Credit: Chi-Kwan Chan via EHT

Black holes are tangled messes of magnetic fields (white lines), thanks to their spin and orbiting disk of superheated matter (orange). This animation shows the relativistic jets (grey) created by a black hole feeding on matter.

Credit: Hotaka Shiokawa via EHT

How fast and which direction a black hole spins determines a lot about the look of its accretion disk, shadow, and relativistic jets. This animation simulates one type of spin …

Credit: Lia Medeiros, Chi-Kwan Chan, Feryal Özel, Dimitrios Psaltis via EHT

… and this one shows another spin that leads to a different-looking accretion disk and pair of jets.

Credit: Lia Medeiros, Chi-Kwan Chan, Feryal Özel, Dimitrios Psaltis via EHT

If we were willing to build a telescope far more powerful than EHT, we might record images akin to these — in which a black hole’s shadow and accretion disk are breathtakingly clear.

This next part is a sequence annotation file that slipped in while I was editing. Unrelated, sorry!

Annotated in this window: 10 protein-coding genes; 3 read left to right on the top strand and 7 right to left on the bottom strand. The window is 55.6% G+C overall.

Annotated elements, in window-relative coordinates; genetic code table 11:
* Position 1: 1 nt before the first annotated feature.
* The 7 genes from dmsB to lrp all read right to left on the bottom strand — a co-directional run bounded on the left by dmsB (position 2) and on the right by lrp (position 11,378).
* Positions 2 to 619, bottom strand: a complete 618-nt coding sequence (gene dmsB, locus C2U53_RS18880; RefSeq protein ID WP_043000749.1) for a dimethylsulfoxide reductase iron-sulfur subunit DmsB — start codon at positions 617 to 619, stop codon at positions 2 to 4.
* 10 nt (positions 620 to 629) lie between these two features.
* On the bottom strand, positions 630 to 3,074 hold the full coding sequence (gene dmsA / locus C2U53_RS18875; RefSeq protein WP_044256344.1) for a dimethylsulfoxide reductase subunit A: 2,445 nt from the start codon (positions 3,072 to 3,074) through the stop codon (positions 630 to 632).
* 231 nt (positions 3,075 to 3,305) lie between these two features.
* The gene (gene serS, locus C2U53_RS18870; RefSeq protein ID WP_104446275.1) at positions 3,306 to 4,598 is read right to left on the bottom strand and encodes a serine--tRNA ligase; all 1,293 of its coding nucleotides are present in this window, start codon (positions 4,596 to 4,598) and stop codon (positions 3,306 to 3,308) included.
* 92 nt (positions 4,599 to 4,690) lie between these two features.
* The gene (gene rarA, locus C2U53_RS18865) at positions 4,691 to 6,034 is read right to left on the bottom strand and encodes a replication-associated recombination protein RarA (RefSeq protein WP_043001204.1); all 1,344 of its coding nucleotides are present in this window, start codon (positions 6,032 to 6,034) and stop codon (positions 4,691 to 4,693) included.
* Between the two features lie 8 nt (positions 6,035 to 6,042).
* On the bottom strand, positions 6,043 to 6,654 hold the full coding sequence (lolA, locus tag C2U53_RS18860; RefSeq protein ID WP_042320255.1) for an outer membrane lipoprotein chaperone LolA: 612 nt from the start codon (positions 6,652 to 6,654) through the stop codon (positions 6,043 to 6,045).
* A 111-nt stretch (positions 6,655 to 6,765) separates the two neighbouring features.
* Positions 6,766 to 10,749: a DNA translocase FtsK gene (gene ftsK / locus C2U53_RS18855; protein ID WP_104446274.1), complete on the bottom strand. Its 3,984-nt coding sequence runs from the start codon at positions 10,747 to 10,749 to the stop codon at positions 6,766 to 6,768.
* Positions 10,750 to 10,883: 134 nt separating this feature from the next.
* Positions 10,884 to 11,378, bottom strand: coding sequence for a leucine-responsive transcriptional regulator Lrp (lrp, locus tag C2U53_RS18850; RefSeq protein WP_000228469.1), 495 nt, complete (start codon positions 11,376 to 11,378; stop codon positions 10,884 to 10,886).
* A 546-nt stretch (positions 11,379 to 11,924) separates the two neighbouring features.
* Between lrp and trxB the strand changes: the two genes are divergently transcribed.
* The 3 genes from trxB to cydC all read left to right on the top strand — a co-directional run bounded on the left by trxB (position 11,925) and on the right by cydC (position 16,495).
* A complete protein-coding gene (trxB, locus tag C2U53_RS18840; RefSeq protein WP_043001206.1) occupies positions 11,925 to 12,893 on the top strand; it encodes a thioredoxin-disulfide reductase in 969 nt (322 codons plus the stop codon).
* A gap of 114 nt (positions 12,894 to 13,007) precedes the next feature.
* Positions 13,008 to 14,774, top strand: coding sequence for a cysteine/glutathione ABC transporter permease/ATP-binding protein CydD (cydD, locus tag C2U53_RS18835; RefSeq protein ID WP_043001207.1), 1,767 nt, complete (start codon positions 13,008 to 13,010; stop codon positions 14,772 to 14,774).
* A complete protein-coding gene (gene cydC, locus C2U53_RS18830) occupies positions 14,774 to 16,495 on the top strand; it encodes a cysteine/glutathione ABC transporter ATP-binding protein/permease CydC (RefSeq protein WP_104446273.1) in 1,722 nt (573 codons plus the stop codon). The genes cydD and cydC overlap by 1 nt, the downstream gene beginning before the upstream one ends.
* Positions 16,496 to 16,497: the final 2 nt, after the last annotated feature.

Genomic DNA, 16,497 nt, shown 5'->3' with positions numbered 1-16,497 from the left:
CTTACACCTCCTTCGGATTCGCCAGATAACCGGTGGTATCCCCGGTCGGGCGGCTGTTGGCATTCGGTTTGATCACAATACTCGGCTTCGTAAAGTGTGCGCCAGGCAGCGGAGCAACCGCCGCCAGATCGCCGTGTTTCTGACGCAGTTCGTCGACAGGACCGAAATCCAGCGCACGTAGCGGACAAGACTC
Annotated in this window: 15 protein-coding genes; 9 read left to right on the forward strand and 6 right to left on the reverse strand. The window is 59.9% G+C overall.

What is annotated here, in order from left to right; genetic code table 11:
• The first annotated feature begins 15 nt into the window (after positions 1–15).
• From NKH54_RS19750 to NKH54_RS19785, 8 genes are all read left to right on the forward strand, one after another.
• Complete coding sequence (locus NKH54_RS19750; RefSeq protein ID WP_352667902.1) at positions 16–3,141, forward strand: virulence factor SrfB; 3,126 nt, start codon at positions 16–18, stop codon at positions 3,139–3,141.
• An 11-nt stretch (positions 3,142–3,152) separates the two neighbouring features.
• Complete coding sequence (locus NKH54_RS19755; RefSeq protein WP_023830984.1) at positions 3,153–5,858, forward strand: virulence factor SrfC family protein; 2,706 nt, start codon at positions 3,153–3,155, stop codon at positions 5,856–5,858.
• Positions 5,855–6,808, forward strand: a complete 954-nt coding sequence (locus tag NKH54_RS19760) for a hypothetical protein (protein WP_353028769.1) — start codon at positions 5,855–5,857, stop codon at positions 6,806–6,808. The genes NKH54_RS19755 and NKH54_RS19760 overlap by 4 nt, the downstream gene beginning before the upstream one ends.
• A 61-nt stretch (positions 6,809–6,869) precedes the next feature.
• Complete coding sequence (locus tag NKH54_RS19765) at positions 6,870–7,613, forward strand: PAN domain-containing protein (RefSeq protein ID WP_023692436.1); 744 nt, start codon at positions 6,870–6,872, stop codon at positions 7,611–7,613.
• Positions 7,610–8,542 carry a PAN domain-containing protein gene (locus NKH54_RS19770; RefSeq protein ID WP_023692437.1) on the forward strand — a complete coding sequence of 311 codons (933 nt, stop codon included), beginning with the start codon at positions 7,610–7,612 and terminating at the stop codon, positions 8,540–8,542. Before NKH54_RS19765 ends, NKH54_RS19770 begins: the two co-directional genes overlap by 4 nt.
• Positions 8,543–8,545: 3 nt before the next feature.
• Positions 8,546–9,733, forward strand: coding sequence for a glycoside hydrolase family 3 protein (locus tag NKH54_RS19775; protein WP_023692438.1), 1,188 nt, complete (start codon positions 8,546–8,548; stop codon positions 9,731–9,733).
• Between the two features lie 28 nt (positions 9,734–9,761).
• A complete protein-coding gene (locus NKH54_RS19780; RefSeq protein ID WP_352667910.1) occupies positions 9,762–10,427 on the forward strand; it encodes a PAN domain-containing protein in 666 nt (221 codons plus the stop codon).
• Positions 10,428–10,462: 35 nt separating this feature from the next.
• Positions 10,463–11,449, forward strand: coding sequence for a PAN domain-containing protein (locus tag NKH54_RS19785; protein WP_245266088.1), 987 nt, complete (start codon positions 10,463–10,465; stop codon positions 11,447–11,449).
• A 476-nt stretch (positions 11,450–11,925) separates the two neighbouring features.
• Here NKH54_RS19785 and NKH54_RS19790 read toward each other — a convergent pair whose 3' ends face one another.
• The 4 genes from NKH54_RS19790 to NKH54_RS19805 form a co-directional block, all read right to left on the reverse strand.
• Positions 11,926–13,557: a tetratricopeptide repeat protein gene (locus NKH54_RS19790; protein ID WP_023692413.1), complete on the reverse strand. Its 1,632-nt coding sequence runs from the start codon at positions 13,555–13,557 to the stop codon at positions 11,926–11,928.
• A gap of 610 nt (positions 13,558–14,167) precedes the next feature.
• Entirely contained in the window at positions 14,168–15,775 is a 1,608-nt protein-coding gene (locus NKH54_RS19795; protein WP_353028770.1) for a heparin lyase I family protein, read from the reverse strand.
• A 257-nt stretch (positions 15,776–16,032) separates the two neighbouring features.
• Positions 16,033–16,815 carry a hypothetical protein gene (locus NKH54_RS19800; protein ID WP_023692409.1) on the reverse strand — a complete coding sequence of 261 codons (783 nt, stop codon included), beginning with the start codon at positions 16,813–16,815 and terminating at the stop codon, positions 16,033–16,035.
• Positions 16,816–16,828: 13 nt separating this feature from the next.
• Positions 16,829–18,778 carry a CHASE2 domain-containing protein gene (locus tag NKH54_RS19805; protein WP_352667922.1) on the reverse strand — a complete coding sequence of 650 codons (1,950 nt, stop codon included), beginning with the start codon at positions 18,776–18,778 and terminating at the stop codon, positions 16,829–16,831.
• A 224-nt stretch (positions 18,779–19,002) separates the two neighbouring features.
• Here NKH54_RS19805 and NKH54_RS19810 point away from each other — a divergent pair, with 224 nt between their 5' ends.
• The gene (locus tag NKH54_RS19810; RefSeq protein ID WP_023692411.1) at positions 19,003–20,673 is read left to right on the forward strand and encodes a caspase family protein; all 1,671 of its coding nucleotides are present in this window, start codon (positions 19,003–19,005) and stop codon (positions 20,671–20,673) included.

One side of an accretion disk is always brighter because the materials are moving at significant fractions of the speed of light, according to Timothy Brandt, an astrophysicist at the University of California at Santa Barbara who studies black holes but is not part of the EHT collaboration.

“Part of it’s going to be brighter and part of it’s going to be fainter,” Brandt told Business Insider before Wednesday’s announcement. “Some of it’s coming towards you, and that’s going to be brighter because of relativistic beaming.”

Beaming is comparable to the Doppler effect, which is what makes an approaching ambulance’s siren sound higher-pitched and one driving away sound lower-pitched. At velocities close to light speed, stuff that’s moving toward Earth will look brighter and bluer, while stuff that’s moving away from Earth will appear dimmer and redder.

Credit: Hotaka Shiokawa via EHT

This is a more fanciful version of the previous animation that boosts the brightness of potentially detectable wavelengths of light.

Credit: Hotaka Shiokawa via EHT

If humans ever saw a supermassive black hole, it might look like this one from the sci-fi movie “Interstellar.” However, the nearest such monster — called Sagittarius A* (pronounced “A-star”) — is 26,000 light-years away at the center of our Milky Way galaxy.

Paramount PicturesAn illustration of a black hole from the sci-fi movie ‘Interstellar.’

Business Insider Emails & Alerts

Site highlights each day to your inbox.

Follow Business Insider Australia on Facebook, Twitter, LinkedIn, and Instagram.